For rating purposes, a landfill site hereditament exists where waste is brought on to and permanently deposited on the hereditament. Hereditaments within this class of property are primarily located in former disused quarry sites with most sites being owner occupied. Sites can range from a small landfill site accepting only inert waste with minimal site infrastructure and limited buildings of a portable nature to a modern engineered landfill site accepting domestic and commercial inert and active waste with engineered containment cells, extensive site improvements, plant & machinery, landfill gas generation, office buildings and waste storage/transfer buildings. The remaining void space and remaining life of the void will also vary from site to site. The main valuation element of a landfill site for rating purposes is the quantity of waste deposited within the site and the royalty rate which is applied to it.

Legislative background

Schedule 12 Part 1 Paragraph 1 of the Rates (NI) Order 1977 applies.

“Subject to the provisions of this Order, the Net Annual Value of a hereditament shall be the rent for which, one year with another, the hereditament might, in its actual state, be reasonably expected to let from year to year, the probable average annual costs of repairs, insurance and other expenses (if any) necessary to maintain the hereditament in its actual state, and all rates, taxes or public charges (if any), being paid by the tenant”.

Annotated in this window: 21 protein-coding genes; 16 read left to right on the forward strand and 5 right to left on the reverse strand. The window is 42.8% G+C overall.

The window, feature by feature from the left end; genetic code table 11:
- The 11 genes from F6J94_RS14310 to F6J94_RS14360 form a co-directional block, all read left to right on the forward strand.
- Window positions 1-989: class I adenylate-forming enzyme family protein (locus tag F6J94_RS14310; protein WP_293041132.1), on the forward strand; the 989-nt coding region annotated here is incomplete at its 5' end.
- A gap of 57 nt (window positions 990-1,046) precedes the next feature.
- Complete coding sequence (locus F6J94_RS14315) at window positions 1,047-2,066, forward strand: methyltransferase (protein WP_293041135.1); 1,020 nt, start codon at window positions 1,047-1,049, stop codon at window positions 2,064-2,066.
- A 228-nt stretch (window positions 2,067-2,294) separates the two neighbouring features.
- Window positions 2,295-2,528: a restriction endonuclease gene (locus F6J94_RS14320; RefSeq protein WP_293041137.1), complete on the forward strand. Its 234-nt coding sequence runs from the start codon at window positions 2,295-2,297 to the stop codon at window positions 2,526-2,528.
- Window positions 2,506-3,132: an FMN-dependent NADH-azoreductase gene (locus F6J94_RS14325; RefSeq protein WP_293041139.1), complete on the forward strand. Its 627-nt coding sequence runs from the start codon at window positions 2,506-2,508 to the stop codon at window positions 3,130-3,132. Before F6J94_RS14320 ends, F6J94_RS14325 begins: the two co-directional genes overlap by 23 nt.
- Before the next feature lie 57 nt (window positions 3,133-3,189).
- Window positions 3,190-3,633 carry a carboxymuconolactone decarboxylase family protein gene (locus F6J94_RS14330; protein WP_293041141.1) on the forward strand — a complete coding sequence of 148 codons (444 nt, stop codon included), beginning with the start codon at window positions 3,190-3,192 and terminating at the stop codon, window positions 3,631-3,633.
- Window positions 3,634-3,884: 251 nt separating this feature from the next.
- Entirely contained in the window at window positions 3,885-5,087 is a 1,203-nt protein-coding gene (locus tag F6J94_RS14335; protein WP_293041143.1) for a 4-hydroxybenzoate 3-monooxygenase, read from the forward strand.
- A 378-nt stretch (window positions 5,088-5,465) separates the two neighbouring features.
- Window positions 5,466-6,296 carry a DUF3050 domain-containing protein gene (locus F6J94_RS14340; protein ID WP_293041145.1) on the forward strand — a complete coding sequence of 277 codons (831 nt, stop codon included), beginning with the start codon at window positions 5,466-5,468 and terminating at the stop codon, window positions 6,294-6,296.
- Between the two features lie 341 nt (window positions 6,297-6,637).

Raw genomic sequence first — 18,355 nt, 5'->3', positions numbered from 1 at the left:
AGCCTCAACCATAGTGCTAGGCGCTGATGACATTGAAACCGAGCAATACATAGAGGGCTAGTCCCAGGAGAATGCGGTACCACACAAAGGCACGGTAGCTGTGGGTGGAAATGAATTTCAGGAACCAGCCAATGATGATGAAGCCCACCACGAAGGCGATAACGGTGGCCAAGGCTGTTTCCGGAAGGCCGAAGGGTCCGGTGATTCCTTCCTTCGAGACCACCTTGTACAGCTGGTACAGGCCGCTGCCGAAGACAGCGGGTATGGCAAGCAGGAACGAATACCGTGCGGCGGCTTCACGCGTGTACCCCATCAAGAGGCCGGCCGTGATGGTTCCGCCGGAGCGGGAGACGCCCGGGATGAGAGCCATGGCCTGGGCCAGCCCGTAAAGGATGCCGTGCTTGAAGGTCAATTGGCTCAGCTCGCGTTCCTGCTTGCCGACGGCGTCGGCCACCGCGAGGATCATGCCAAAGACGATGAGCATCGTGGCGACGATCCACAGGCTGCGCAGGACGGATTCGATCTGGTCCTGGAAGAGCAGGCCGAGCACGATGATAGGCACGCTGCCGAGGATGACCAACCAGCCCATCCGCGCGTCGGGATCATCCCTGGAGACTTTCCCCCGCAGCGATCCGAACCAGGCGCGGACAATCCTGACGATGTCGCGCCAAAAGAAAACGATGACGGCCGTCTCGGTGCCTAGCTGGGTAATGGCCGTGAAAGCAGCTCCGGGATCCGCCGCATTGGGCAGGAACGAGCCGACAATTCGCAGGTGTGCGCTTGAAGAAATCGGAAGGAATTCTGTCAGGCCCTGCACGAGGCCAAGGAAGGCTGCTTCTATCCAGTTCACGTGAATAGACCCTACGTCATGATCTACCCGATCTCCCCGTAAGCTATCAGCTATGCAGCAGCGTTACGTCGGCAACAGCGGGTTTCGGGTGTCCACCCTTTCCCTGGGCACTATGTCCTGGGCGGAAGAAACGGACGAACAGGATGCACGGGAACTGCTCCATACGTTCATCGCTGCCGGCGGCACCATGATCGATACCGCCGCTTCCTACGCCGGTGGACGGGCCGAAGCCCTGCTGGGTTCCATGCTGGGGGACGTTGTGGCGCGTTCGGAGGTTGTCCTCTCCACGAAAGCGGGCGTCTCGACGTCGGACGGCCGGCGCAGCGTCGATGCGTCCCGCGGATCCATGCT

Valuation approach for 2023

The R&E method of valuation is to be retained as the approach for this typeof hereditament.

Research by the Practice Note author concluded that there was insufficient rental evidence available to develop a comparative approach.

In the absence of rental evidence, or a suitable unit of comparison to permit such rental evidence to be reliably analysed, the preferred method of valuation may be either the R&E method or the Contractor’s basis. Where the nature of the occupation of the property is primarily concerned with achieving anticipated profit, and the tenant’s rental bid is, therefore, likely to be based upon a consideration of receipts and expenditure, then in the absence of reliable rental evidence, the R&E method may be the most appropriate method of valuation to adopt.